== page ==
What Is PUPPS?
PUPPS (Pruritic Urticarial Papules and Plaques of Pregnancy), also known as PEP (Polymorphic Eruption of Pregnancy) is a fairly common skin condition seen in pregnancy.
It is estimated to affect approximately one in 200 women. PUPPS is a very itchy rash that typically starts on the tummy, spreading round the back and to the thighs and arms. It is most common in first pregnancies and usually appears in the third trimester (often around 36 weeks of pregnancy), though it can develop just after the birth. The rash appears suddenly, usually on the stomach and back (in 90% of cases) around the stretchmarks. It begins as red bumps that later join together and can vary from mildly itchy to unbearable.
The good news is that, while incredibly itchy and sometimes to the point of being debilitating, PUPPS would not appear to have any adverse long-term effects on either mother or foetus. It hardly ever spreads to the face and will usually clear up pretty quickly after the birth, at most within a matter of weeks. It doesn't necessarily recur with future pregnancies, so if you are suffering from it first-time round you may not get it again.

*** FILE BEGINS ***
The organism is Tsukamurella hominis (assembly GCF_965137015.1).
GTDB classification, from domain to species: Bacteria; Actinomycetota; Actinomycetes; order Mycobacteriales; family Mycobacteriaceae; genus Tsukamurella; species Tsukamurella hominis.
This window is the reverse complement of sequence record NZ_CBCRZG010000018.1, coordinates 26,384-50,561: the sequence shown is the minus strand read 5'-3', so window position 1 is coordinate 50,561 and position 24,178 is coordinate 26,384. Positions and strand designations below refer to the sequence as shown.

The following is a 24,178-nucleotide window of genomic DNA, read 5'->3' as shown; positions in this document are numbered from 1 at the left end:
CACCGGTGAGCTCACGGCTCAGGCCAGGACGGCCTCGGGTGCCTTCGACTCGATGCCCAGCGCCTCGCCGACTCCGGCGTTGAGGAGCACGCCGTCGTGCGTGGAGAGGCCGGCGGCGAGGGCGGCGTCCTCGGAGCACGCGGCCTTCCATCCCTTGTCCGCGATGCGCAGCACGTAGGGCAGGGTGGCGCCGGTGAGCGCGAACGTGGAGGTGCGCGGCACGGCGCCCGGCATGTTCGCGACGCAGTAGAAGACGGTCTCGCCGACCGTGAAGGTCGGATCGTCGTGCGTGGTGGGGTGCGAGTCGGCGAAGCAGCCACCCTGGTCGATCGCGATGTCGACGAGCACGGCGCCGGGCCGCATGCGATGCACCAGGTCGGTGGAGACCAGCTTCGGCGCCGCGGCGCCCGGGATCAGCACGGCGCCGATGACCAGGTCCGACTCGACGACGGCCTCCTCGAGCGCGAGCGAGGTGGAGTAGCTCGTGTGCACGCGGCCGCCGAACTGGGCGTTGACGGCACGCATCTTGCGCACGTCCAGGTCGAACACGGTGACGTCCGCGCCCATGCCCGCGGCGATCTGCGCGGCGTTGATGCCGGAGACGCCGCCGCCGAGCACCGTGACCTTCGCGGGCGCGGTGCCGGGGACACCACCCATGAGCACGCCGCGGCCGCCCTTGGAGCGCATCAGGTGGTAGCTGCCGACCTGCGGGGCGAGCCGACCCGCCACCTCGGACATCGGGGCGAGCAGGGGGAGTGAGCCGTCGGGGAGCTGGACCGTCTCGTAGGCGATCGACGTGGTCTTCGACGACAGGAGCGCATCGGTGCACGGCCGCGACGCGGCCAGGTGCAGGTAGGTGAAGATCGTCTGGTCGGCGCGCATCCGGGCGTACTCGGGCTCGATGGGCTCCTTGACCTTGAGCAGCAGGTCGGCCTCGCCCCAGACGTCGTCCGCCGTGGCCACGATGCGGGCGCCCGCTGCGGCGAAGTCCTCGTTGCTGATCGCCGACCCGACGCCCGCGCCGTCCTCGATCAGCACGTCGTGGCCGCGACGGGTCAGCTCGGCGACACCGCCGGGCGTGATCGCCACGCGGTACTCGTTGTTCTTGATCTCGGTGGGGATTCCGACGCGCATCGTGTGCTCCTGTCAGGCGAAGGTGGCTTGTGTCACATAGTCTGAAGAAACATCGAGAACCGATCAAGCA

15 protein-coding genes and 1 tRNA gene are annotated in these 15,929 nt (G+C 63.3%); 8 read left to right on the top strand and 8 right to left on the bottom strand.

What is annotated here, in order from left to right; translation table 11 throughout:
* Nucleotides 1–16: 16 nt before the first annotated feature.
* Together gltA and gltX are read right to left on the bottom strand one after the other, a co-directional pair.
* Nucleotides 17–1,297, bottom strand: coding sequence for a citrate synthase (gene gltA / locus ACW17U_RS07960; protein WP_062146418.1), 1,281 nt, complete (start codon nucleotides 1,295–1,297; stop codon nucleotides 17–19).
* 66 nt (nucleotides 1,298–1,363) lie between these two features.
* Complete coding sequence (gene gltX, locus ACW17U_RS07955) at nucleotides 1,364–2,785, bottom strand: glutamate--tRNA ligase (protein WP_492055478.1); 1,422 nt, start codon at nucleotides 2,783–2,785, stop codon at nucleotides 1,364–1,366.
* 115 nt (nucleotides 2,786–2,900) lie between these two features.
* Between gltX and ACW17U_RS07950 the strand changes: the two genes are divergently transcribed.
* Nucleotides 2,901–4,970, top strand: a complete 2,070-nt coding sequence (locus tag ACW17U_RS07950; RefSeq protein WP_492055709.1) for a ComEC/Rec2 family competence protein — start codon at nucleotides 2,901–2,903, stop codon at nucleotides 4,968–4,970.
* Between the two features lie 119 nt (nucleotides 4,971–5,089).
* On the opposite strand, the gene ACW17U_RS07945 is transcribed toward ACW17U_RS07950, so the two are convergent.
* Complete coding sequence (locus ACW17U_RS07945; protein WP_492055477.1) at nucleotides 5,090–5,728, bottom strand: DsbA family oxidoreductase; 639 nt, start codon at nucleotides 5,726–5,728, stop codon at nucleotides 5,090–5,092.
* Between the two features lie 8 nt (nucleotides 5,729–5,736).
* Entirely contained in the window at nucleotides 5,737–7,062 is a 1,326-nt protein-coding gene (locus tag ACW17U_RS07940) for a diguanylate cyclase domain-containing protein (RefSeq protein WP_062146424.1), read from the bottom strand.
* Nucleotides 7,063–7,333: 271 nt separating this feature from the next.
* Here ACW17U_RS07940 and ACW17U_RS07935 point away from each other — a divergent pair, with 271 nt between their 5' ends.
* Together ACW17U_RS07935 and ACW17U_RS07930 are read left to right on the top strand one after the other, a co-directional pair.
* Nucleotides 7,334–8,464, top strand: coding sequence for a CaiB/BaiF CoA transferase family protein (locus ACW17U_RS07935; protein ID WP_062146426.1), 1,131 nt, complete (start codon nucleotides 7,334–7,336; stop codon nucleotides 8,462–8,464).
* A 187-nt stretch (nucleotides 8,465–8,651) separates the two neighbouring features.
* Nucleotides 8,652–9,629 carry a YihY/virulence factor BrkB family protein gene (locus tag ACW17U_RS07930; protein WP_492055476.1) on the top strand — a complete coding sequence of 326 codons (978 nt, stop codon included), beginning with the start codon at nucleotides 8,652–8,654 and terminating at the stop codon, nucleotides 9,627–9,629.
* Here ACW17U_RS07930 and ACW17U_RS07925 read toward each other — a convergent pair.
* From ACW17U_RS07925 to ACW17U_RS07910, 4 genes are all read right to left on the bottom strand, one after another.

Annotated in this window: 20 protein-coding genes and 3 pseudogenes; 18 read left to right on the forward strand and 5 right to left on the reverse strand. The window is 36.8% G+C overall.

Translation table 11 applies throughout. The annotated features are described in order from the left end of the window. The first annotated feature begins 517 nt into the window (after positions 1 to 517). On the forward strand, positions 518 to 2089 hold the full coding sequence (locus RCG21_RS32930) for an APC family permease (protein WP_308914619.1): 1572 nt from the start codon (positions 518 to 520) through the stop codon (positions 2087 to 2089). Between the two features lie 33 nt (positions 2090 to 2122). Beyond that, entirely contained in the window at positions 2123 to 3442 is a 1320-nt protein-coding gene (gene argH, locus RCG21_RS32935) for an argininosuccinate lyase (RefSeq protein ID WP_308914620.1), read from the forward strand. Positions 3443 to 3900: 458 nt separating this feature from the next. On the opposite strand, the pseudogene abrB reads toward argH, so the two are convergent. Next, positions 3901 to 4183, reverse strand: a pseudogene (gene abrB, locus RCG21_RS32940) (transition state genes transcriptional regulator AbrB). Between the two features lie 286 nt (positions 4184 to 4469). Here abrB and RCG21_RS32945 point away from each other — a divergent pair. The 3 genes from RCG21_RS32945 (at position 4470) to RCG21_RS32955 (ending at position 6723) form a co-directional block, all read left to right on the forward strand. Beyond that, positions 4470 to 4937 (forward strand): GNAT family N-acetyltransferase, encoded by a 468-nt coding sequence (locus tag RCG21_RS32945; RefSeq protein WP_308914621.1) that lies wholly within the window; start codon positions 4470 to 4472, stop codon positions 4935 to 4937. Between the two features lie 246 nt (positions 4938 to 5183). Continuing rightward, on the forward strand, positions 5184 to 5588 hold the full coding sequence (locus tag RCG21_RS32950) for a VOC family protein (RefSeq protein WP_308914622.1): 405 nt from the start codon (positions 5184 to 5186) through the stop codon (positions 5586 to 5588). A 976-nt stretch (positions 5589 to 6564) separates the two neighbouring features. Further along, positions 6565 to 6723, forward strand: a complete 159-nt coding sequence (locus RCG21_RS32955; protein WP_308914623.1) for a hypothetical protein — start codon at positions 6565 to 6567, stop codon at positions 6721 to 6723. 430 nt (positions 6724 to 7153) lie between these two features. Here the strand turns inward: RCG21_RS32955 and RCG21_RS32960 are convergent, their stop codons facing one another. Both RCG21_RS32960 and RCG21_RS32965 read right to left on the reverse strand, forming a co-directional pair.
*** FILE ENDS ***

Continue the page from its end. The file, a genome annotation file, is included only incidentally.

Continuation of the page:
What causes PUPPS?
The causes of PUPPS are uncertain, though it may be a reaction to the cells of the foetus in the mother's skin. It often develops in women who put on a lot of weight in pregnancy and those expecting very large babies or twins, and may be more prevalent in women carrying boys than girls. A study, carried out at the Mater Hospital, Dublin, found that while PUPPS is reported to occur in 0.5% of singleton pregnancies, this increases to 2.9% of twin and 14% of triplet pregnancies.
How is PUPPS treated?
There are many different treatments to help relieve the itching – unfortunately, some work for some women and not others, so you may have to try a few. Though they will not make the rash go away, they may help make the itching more bearable.
- Cool, wet compresses
- Bread soda baths
- Calamine lotion
- Oatmeal baths
- Topical steroids
- Oral steroids
- Moisturising creams
In some cases where scratching has caused an infection, antibiotics may need to be prescribed.
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